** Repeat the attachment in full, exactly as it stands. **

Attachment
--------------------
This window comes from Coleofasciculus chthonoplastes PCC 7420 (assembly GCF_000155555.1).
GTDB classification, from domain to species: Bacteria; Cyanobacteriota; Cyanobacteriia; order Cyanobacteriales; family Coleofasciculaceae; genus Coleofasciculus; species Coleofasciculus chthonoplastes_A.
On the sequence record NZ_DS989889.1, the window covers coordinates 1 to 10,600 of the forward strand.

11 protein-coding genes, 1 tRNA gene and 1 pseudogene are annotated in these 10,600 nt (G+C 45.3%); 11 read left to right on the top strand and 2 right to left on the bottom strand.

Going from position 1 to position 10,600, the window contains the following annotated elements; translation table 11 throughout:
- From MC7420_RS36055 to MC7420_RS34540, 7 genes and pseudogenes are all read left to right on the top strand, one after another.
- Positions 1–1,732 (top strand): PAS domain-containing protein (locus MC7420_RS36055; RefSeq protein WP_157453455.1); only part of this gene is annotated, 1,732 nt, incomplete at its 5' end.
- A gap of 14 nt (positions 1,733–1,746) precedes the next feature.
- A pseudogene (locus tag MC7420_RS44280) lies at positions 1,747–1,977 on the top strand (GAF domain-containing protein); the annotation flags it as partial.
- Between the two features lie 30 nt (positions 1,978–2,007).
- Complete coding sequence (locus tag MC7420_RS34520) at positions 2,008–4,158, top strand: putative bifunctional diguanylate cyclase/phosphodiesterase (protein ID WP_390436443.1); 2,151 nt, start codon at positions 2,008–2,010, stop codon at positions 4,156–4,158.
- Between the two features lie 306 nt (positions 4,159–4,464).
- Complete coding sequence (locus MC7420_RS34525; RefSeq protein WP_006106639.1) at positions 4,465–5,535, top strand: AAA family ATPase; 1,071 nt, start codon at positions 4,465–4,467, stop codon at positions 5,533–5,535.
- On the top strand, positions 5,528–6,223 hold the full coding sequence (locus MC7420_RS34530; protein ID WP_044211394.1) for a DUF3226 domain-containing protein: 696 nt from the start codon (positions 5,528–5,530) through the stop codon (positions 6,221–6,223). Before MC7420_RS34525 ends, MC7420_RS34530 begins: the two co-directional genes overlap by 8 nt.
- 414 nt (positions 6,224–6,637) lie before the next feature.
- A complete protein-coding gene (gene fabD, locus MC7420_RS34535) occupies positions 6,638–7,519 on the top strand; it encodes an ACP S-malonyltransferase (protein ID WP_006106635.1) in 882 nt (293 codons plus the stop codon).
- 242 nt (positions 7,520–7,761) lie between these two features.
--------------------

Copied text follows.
This window comes from Coleofasciculus chthonoplastes PCC 7420 (assembly GCF_000155555.1).
GTDB classification, from domain to species: Bacteria; Cyanobacteriota; Cyanobacteriia; order Cyanobacteriales; family Coleofasciculaceae; genus Coleofasciculus; species Coleofasciculus chthonoplastes_A.
On the sequence record NZ_DS989889.1, the window covers coordinates 1 to 10,600 of the forward strand.

11 protein-coding genes, 1 tRNA gene and 1 pseudogene are annotated in these 10,600 nt (G+C 45.3%); 11 read left to right on the top strand and 2 right to left on the bottom strand.

Going from position 1 to position 10,600, the window contains the following annotated elements; translation table 11 throughout:
- From MC7420_RS36055 to MC7420_RS34540, 7 genes and pseudogenes are all read left to right on the top strand, one after another.
- Positions 1–1,732 (top strand): PAS domain-containing protein (locus MC7420_RS36055; RefSeq protein WP_157453455.1); only part of this gene is annotated, 1,732 nt, incomplete at its 5' end.
- A gap of 14 nt (positions 1,733–1,746) precedes the next feature.
- A pseudogene (locus tag MC7420_RS44280) lies at positions 1,747–1,977 on the top strand (GAF domain-containing protein); the annotation flags it as partial.
- Between the two features lie 30 nt (positions 1,978–2,007).
- Complete coding sequence (locus tag MC7420_RS34520) at positions 2,008–4,158, top strand: putative bifunctional diguanylate cyclase/phosphodiesterase (protein ID WP_390436443.1); 2,151 nt, start codon at positions 2,008–2,010, stop codon at positions 4,156–4,158.
- Between the two features lie 306 nt (positions 4,159–4,464).
- Complete coding sequence (locus MC7420_RS34525; RefSeq protein WP_006106639.1) at positions 4,465–5,535, top strand: AAA family ATPase; 1,071 nt, start codon at positions 4,465–4,467, stop codon at positions 5,533–5,535.
- On the top strand, positions 5,528–6,223 hold the full coding sequence (locus MC7420_RS34530; protein ID WP_044211394.1) for a DUF3226 domain-containing protein: 696 nt from the start codon (positions 5,528–5,530) through the stop codon (positions 6,221–6,223). Before MC7420_RS34525 ends, MC7420_RS34530 begins: the two co-directional genes overlap by 8 nt.
- 414 nt (positions 6,224–6,637) lie before the next feature.
- A complete protein-coding gene (gene fabD, locus MC7420_RS34535) occupies positions 6,638–7,519 on the top strand; it encodes an ACP S-malonyltransferase (protein ID WP_006106635.1) in 882 nt (293 codons plus the stop codon).
- 242 nt (positions 7,520–7,761) lie between these two features.